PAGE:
I’ve been collecting a lot of sunrises and sunsets lately. It feels like I’m packing them away like fragile things and adding them to a secret collection. Sometimes nothing makes you slow down and regain perspective like watching a sunrise or sunset, especially reflected in the placid waters of the Pacific.
Every one I miss is one that I’ll never get to watch as it paints the sky again.
I’m not a fan of Emerson. At all. But something I read in high school stuck:
If the stars should appear one night in a thousand years, how would men believe and adore; and preserve for many generations the remembrance of the city of God which had been shown! But every night come out these envoys of beauty, and light the universe with their admonishing smile.
A few weeks ago, a good friend went with me to watch a sunset from one of Guam’s clifftops. She gazed at her phone for twenty minutes, rapidly messaging someone on the other end of the Internet, then looked up just before the last drop of honeyed gold dripped below the horizon. “That wasn’t such a great sunset,” she remarked. “Ready to go? I’m hungry.”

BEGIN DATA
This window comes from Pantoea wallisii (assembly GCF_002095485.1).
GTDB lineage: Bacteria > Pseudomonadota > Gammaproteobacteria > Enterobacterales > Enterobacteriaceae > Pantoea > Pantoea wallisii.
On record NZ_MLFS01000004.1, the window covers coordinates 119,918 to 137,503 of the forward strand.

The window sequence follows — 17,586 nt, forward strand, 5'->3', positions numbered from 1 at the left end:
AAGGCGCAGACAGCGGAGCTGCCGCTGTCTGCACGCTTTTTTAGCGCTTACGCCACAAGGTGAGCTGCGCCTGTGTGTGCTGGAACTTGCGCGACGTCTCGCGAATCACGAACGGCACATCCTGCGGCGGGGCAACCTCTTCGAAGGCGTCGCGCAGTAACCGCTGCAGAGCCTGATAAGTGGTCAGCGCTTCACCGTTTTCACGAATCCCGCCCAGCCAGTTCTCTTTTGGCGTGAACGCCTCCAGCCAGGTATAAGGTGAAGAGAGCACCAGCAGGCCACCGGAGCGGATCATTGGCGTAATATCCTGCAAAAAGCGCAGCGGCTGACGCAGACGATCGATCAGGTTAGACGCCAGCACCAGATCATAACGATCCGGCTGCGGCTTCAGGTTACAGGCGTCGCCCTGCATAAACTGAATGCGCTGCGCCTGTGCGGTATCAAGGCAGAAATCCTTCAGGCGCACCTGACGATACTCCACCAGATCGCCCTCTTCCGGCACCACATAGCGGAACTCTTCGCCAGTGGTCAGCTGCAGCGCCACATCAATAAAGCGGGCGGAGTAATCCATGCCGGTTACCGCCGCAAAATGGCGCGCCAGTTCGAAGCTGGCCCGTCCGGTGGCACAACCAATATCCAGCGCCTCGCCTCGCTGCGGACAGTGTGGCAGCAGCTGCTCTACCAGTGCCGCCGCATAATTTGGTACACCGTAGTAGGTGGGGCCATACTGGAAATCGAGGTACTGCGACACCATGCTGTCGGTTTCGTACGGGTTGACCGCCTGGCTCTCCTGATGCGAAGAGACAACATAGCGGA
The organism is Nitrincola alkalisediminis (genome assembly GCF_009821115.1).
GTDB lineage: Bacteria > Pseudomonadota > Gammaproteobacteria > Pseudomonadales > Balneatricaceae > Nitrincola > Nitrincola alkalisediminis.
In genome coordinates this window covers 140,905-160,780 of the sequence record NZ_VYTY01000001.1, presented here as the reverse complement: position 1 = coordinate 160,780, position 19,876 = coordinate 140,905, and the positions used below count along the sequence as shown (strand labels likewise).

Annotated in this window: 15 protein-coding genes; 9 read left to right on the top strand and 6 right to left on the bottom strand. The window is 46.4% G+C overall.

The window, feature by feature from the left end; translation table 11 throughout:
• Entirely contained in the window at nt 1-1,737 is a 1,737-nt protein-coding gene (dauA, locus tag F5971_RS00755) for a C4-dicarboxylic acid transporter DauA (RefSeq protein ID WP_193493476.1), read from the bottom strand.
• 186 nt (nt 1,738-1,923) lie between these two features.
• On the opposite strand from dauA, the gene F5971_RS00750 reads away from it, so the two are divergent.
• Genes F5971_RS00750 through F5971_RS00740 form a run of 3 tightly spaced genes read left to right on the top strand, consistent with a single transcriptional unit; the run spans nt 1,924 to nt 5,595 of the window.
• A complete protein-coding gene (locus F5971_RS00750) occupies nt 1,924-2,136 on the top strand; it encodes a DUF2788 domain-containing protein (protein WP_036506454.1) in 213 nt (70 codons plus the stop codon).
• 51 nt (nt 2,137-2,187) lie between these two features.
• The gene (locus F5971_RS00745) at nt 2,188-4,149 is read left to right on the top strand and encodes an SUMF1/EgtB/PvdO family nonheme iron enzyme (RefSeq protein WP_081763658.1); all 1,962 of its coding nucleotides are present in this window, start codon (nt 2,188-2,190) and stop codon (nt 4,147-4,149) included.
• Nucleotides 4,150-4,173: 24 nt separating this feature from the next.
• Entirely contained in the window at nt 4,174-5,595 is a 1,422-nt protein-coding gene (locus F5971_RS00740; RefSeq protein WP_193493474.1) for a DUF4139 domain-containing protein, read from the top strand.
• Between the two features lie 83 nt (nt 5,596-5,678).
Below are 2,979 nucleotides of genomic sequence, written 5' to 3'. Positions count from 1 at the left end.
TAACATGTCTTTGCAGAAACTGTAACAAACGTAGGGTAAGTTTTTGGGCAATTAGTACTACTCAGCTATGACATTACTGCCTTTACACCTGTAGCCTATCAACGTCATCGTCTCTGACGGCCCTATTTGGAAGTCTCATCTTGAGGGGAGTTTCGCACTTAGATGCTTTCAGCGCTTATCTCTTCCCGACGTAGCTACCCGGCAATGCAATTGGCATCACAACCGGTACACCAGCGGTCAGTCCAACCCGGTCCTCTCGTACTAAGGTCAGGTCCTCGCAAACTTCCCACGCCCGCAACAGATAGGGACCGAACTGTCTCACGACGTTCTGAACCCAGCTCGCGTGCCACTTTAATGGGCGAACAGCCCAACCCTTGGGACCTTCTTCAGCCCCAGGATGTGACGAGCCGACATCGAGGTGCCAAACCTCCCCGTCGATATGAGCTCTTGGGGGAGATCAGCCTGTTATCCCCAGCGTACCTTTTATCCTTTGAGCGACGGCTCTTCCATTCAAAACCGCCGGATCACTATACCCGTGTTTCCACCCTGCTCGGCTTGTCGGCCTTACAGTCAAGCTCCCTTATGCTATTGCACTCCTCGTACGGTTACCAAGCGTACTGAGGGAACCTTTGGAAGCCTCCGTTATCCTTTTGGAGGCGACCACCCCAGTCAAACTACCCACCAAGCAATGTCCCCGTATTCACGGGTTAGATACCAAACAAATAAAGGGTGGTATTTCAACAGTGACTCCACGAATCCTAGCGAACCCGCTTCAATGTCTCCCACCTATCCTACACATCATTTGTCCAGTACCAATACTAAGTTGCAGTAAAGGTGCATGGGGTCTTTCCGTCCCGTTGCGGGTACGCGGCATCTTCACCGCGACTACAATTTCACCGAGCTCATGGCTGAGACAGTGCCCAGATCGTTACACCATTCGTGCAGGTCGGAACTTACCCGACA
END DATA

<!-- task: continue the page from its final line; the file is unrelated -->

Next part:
It’s a testament to how good a friend she is that she even went with me to watch the sun set at all. But for her, unless the entire sky is riddled with brilliant golds and oranges that show up well on an Instagram pic, it isn’t really worth her time–or attention.
If we only saw a sunset once every thousand years, how many people would swarm outside and find the best possible spots to watch those colors light up the sky? Yet our smartphones, books, and conversations about the weather seem infinitely more consequential.